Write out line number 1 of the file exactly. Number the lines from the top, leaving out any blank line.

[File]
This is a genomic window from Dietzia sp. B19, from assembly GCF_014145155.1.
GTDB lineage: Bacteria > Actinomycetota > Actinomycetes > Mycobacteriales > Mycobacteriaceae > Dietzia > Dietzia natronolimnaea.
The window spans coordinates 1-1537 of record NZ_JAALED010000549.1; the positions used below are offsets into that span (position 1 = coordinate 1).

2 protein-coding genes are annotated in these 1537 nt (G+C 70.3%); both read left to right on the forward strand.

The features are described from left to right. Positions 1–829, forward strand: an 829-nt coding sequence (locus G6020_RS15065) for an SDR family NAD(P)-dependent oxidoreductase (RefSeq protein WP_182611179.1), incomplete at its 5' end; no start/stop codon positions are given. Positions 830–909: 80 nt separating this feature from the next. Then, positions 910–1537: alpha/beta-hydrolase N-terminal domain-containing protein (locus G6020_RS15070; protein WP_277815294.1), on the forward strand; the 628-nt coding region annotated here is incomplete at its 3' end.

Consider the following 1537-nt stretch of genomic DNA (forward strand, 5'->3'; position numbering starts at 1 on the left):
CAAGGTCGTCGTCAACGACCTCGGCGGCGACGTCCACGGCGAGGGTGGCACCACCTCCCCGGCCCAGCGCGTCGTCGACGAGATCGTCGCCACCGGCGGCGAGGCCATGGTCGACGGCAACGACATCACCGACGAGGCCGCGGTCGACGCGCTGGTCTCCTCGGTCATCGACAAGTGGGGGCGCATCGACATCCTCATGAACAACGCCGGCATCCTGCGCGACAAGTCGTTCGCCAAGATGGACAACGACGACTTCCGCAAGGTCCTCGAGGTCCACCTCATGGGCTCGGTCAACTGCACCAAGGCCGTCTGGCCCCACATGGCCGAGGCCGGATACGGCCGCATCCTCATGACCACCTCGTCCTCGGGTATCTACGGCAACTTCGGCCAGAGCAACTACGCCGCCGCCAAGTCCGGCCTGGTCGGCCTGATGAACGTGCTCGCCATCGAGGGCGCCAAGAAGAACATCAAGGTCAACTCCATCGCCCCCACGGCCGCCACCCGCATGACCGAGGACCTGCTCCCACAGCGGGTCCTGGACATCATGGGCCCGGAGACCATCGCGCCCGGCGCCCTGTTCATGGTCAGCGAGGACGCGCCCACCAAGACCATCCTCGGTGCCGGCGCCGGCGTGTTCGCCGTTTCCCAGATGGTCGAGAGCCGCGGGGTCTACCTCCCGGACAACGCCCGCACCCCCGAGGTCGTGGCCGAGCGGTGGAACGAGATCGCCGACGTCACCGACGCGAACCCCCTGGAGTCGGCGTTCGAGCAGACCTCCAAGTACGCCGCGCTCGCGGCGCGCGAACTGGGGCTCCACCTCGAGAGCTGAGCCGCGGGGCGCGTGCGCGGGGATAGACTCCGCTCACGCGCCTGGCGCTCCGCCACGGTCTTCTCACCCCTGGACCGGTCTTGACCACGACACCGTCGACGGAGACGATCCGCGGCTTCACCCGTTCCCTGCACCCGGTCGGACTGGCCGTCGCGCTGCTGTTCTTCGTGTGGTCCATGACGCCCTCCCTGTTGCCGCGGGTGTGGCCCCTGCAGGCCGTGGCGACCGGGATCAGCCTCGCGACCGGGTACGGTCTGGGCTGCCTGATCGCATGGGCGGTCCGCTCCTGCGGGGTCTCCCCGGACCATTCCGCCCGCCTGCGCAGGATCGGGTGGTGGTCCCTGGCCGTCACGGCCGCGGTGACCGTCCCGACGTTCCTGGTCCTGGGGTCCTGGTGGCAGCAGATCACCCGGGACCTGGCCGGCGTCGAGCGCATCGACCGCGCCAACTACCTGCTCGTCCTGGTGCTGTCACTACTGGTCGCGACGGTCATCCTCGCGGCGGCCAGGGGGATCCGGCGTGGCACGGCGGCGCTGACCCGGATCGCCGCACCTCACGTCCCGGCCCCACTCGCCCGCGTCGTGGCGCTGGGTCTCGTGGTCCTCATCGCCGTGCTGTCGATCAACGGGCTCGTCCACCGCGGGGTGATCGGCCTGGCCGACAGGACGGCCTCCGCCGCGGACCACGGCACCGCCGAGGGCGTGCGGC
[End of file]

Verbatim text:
This is a genomic window from Dietzia sp. B19, from assembly GCF_014145155.1.